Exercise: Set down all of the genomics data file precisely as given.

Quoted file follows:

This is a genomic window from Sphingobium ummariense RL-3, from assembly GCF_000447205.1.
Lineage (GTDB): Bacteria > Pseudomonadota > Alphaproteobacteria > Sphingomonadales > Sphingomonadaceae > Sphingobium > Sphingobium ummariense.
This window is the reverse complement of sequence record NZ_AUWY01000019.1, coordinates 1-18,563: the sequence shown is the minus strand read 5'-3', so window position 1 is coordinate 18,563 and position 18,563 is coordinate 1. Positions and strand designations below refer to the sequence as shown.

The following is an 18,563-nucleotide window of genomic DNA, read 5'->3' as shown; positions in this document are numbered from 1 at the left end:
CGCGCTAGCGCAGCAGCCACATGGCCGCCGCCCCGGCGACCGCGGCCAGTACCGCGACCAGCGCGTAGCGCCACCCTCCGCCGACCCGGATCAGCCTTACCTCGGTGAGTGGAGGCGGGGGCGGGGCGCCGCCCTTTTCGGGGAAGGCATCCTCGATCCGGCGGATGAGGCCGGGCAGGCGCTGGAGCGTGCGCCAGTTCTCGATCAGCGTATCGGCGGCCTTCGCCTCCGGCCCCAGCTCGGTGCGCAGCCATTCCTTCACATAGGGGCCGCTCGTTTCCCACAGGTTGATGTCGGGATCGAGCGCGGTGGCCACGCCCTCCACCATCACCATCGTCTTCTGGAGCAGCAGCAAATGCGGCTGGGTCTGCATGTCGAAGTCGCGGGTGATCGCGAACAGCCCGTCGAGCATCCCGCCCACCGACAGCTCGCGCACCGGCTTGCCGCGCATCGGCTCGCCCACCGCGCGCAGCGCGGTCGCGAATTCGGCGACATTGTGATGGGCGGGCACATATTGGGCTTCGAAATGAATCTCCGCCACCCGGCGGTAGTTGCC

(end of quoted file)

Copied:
This is a genomic window from Sphingobium ummariense RL-3, from assembly GCF_000447205.1.
Lineage (GTDB): Bacteria > Pseudomonadota > Alphaproteobacteria > Sphingomonadales > Sphingomonadaceae > Sphingobium > Sphingobium ummariense.
This window is the reverse complement of sequence record NZ_AUWY01000019.1, coordinates 1-18,563: the sequence shown is the minus strand read 5'-3', so window position 1 is coordinate 18,563 and position 18,563 is coordinate 1. Positions and strand designations below refer to the sequence as shown.

The following is an 18,563-nucleotide window of genomic DNA, read 5'->3' as shown; positions in this document are numbered from 1 at the left end:
CGCGCTAGCGCAGCAGCCACATGGCCGCCGCCCCGGCGACCGCGGCCAGTACCGCGACCAGCGCGTAGCGCCACCCTCCGCCGACCCGGATCAGCCTTACCTCGGTGAGTGGAGGCGGGGGCGGGGCGCCGCCCTTTTCGGGGAAGGCATCCTCGATCCGGCGGATGAGGCCGGGCAGGCGCTGGAGCGTGCGCCAGTTCTCGATCAGCGTATCGGCGGCCTTCGCCTCCGGCCCCAGCTCGGTGCGCAGCCATTCCTTCACATAGGGGCCGCTCGTTTCCCACAGGTTGATGTCGGGATCGAGCGCGGTGGCCACGCCCTCCACCATCACCATCGTCTTCTGGAGCAGCAGCAAATGCGGCTGGGTCTGCATGTCGAAGTCGCGGGTGATCGCGAACAGCCCGTCGAGCATCCCGCCCACCGACAGCTCGCGCACCGGCTTGCCGCGCATCGGCTCGCCCACCGCGCGCAGCGCGGTCGCGAATTCGGCGACATTGTGATGGGCGGGCACATATTGGGCTTCGAAATGAATCTCCGCCACCCGGCGGTAGTTGCC